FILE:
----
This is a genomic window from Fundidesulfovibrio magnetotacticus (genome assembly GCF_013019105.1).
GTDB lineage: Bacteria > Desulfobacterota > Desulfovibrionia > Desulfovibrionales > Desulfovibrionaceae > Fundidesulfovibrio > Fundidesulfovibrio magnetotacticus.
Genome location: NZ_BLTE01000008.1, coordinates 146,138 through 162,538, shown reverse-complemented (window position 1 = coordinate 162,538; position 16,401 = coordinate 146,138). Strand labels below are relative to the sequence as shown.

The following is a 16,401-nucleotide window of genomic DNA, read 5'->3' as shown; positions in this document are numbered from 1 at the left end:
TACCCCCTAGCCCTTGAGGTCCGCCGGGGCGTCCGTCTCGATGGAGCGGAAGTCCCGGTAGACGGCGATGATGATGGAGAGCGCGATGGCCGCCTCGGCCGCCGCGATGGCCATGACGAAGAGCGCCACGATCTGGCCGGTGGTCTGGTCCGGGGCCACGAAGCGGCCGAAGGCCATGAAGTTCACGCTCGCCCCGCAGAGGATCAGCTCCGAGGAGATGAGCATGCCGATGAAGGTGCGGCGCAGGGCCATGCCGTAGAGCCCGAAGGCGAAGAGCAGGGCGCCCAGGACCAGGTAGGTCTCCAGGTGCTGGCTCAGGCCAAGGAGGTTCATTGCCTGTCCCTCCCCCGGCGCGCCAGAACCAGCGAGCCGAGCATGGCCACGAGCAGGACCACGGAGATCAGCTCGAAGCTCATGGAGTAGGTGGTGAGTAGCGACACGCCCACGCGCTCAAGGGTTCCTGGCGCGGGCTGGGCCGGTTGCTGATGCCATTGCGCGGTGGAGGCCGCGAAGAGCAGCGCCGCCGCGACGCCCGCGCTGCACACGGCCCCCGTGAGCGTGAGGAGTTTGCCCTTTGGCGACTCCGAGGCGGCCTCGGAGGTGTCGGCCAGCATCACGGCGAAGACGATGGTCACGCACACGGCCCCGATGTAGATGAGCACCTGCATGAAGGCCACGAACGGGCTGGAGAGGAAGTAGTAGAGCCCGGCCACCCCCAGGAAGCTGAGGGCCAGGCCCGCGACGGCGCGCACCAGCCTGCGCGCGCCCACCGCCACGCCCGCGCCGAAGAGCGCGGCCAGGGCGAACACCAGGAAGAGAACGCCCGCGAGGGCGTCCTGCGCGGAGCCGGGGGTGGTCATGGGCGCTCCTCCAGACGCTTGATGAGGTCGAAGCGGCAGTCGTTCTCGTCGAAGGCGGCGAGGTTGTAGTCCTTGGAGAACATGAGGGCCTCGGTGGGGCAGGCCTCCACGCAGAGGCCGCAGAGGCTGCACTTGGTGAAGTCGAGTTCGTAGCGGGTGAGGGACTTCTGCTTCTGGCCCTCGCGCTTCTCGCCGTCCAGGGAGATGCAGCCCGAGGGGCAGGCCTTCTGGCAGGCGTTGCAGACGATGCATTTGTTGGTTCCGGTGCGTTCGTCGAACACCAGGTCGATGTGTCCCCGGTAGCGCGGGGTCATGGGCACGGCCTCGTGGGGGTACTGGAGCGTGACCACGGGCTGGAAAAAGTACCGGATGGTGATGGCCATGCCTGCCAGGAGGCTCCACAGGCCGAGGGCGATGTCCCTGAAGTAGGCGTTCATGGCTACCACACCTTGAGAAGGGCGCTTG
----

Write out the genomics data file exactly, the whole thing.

This is a genomic window from Fundidesulfovibrio magnetotacticus (genome assembly GCF_013019105.1).
GTDB lineage: Bacteria > Desulfobacterota > Desulfovibrionia > Desulfovibrionales > Desulfovibrionaceae > Fundidesulfovibrio > Fundidesulfovibrio magnetotacticus.
Genome location: NZ_BLTE01000008.1, coordinates 146,138 through 162,538, shown reverse-complemented (window position 1 = coordinate 162,538; position 16,401 = coordinate 146,138). Strand labels below are relative to the sequence as shown.

The following is a 16,401-nucleotide window of genomic DNA, read 5'->3' as shown; positions in this document are numbered from 1 at the left end:
TACCCCCTAGCCCTTGAGGTCCGCCGGGGCGTCCGTCTCGATGGAGCGGAAGTCCCGGTAGACGGCGATGATGATGGAGAGCGCGATGGCCGCCTCGGCCGCCGCGATGGCCATGACGAAGAGCGCCACGATCTGGCCGGTGGTCTGGTCCGGGGCCACGAAGCGGCCGAAGGCCATGAAGTTCACGCTCGCCCCGCAGAGGATCAGCTCCGAGGAGATGAGCATGCCGATGAAGGTGCGGCGCAGGGCCATGCCGTAGAGCCCGAAGGCGAAGAGCAGGGCGCCCAGGACCAGGTAGGTCTCCAGGTGCTGGCTCAGGCCAAGGAGGTTCATTGCCTGTCCCTCCCCCGGCGCGCCAGAACCAGCGAGCCGAGCATGGCCACGAGCAGGACCACGGAGATCAGCTCGAAGCTCATGGAGTAGGTGGTGAGTAGCGACACGCCCACGCGCTCAAGGGTTCCTGGCGCGGGCTGGGCCGGTTGCTGATGCCATTGCGCGGTGGAGGCCGCGAAGAGCAGCGCCGCCGCGACGCCCGCGCTGCACACGGCCCCCGTGAGCGTGAGGAGTTTGCCCTTTGGCGACTCCGAGGCGGCCTCGGAGGTGTCGGCCAGCATCACGGCGAAGACGATGGTCACGCACACGGCCCCGATGTAGATGAGCACCTGCATGAAGGCCACGAACGGGCTGGAGAGGAAGTAGTAGAGCCCGGCCACCCCCAGGAAGCTGAGGGCCAGGCCCGCGACGGCGCGCACCAGCCTGCGCGCGCCCACCGCCACGCCCGCGCCGAAGAGCGCGGCCAGGGCGAACACCAGGAAGAGAACGCCCGCGAGGGCGTCCTGCGCGGAGCCGGGGGTGGTCATGGGCGCTCCTCCAGACGCTTGATGAGGTCGAAGCGGCAGTCGTTCTCGTCGAAGGCGGCGAGGTTGTAGTCCTTGGAGAACATGAGGGCCTCGGTGGGGCAGGCCTCCACGCAGAGGCCGCAGAGGCTGCACTTGGTGAAGTCGAGTTCGTAGCGGGTGAGGGACTTCTGCTTCTGGCCCTCGCGCTTCTCGCCGTCCAGGGAGATGCAGCCCGAGGGGCAGGCCTTCTGGCAGGCGTTGCAGACGATGCATTTGTTGGTTCCGGTGCGTTCGTCGAACACCAGGTCGATGTGTCCCCGGTAGCGCGGGGTCATGGGCACGGCCTCGTGGGGGTACTGGAGCGTGACCACGGGCTGGAAAAAGTACCGGATGGTGATGGCCATGCCTGCCAGGAGGCTCCACAGGCCGAGGGCGATGTCCCTGAAGTAGGCGTTCATGGCTACCACACCTTGAGAAGGGCGCTTG